Laura van den Berg
RaveThe Chicago Review of BooksAll of the stories in this book explore relationships in a strikingly unconventional way. It’s impossible to ignore van den Berg’s attention to the intricacies of sisterhood, in particular, and the way that she sets up these sister relationships ... Van den Berg’s detached writing might strike some as cold. There aren’t many overtly touching moments in any of the stories, and it seems like van den Berg keeps her characters at arms-length, perhaps overcautious against sentimentality. I don’t think she cares about her readers forming an opinion on her characters or the subject matter; she’s not a needy author. But the characters in I Hold a Wolf by the Ears are so odd, their desires so universal, that they endear to us anyway ... The writing is beautiful and the stories are some of the most peculiar I’ve ever read ... the collection isn’t \'urgent and unsettling\' so much as it is touched with grief and loneliness and weirdness, and even the shortest stories feel well-paced. This isn’t the kind of book that should be described as something that we, as a society, need at this time to poignantly sum up all the universal cultural oddities that we’re experiencing right now. It’s not here to try and heal our collective Trump-induced trauma. But spending time reading something this bizarre and captivating encourages you to see the world in a necessary, fascinating way, and a little healing might be a side effect.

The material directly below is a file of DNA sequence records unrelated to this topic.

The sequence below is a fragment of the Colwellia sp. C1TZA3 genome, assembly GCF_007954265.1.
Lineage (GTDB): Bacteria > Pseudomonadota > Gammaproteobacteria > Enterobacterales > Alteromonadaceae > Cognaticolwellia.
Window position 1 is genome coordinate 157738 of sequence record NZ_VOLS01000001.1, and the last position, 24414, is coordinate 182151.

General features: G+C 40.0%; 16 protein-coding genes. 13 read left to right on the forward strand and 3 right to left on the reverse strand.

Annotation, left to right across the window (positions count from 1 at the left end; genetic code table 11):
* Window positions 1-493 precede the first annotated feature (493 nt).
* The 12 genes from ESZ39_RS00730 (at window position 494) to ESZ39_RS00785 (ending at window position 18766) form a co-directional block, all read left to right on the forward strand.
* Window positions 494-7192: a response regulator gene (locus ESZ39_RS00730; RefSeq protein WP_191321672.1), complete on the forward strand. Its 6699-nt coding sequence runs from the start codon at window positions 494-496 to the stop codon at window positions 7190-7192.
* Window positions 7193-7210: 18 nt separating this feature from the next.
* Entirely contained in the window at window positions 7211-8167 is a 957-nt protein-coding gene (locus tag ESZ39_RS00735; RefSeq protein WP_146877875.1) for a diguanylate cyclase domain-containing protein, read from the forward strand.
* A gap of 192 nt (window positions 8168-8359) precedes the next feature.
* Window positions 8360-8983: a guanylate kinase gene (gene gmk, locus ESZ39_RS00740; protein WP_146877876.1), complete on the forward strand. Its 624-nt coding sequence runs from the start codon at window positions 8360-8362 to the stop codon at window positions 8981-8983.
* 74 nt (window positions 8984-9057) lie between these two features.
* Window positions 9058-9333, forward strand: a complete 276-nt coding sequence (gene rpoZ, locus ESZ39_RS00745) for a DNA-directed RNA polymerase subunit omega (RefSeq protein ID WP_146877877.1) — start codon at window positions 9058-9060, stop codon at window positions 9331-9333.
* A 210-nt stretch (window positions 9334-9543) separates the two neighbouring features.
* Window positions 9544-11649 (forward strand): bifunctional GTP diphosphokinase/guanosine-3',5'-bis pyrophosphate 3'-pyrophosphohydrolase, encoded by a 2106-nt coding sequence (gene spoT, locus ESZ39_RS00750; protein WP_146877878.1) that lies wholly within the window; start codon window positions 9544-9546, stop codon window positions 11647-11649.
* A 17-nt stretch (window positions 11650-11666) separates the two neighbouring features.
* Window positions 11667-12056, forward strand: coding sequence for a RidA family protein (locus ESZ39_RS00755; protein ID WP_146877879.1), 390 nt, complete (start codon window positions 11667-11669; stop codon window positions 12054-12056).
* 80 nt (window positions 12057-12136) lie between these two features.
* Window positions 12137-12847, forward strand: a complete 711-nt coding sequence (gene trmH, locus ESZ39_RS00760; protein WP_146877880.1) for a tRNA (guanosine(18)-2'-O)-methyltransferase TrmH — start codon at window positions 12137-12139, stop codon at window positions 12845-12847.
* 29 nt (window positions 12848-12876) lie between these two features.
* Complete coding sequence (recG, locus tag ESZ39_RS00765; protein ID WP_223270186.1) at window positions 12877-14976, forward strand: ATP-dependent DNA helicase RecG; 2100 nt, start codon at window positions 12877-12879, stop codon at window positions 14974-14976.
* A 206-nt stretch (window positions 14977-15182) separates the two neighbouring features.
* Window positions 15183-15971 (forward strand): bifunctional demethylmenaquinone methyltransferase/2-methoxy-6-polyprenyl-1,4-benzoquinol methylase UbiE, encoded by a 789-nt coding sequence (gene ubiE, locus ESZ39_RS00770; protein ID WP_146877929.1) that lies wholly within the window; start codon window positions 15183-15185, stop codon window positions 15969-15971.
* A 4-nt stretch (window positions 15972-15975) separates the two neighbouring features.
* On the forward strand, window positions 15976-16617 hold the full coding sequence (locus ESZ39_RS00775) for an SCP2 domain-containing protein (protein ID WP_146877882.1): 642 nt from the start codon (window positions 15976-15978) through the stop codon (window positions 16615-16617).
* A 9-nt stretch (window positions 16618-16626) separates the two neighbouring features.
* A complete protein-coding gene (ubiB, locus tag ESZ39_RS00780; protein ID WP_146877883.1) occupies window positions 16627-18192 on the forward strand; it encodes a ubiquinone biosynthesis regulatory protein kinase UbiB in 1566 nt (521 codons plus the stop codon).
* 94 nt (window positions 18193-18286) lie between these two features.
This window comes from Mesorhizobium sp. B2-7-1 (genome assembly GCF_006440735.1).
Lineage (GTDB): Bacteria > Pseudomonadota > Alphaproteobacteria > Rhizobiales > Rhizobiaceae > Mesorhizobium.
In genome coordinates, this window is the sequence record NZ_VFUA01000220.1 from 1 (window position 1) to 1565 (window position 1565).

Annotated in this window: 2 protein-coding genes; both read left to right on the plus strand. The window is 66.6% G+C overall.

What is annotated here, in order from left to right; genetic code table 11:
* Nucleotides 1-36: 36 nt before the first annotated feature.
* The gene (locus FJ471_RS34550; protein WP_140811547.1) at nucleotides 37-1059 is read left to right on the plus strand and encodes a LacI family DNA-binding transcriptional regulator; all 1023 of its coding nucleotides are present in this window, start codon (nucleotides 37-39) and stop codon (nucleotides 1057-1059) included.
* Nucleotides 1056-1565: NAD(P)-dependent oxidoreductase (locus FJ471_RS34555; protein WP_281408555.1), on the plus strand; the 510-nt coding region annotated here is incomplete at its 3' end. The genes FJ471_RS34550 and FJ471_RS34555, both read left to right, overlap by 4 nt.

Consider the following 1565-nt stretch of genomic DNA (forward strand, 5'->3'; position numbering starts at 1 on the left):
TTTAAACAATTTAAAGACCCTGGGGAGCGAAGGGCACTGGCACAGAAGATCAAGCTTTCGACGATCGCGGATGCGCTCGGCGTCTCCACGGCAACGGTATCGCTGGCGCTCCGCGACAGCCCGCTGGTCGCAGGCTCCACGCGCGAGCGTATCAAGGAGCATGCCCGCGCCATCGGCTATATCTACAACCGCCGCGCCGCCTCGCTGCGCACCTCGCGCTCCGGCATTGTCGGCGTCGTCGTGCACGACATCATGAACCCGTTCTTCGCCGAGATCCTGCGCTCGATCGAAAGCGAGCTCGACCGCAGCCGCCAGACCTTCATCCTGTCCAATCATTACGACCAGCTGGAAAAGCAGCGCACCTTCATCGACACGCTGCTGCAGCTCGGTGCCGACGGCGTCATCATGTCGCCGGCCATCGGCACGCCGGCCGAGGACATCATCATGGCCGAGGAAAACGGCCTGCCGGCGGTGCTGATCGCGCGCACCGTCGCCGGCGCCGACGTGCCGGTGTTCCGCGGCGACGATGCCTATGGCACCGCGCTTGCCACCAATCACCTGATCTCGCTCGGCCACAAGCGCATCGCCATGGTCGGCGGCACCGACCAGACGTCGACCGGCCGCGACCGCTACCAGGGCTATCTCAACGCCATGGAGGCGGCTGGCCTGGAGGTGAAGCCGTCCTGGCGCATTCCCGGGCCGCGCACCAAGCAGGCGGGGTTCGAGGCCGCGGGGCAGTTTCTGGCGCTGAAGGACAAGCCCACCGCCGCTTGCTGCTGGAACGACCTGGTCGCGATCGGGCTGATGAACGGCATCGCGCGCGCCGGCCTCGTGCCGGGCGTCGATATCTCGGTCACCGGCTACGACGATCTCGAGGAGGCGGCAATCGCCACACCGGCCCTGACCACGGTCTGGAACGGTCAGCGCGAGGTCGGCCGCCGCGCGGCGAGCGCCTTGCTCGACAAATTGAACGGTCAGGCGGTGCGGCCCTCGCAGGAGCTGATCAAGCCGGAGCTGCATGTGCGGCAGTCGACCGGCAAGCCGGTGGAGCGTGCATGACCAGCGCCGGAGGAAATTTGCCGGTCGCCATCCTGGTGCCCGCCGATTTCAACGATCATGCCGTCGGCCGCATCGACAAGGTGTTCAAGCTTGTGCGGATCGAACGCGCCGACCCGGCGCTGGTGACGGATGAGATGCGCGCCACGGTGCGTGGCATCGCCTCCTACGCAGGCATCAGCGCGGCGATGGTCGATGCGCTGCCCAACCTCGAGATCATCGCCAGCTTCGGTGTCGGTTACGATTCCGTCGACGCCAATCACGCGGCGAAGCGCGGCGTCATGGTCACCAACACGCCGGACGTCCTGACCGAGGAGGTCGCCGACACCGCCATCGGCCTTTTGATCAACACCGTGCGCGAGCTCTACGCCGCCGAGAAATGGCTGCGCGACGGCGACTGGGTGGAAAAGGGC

Samanta Schweblin, trans. by Megan McDowell
MixedChicago Review of BooksThe novel lays out a convincing case for why one would want to inhabit a kentuki ... It’s not clear why the keepers like their kentukis ... Unless you are an exhibitionist who is more than completely laissez-faire about giving a complete stranger visual and aural access to your home, Schweblin doesn’t give any reason for you wanting to own a kentuki at all ... Schweblin’s series of vignettes...is fascinating as a character study, and the novel’s subplots can be deliciously weird and thought-provoking. But Schweblin openly ponders the meaning of her own book too often for readers to ignore the holes, and as the book fizzles to an ending, its related subplots still unconnected, we’re left unsatisfied.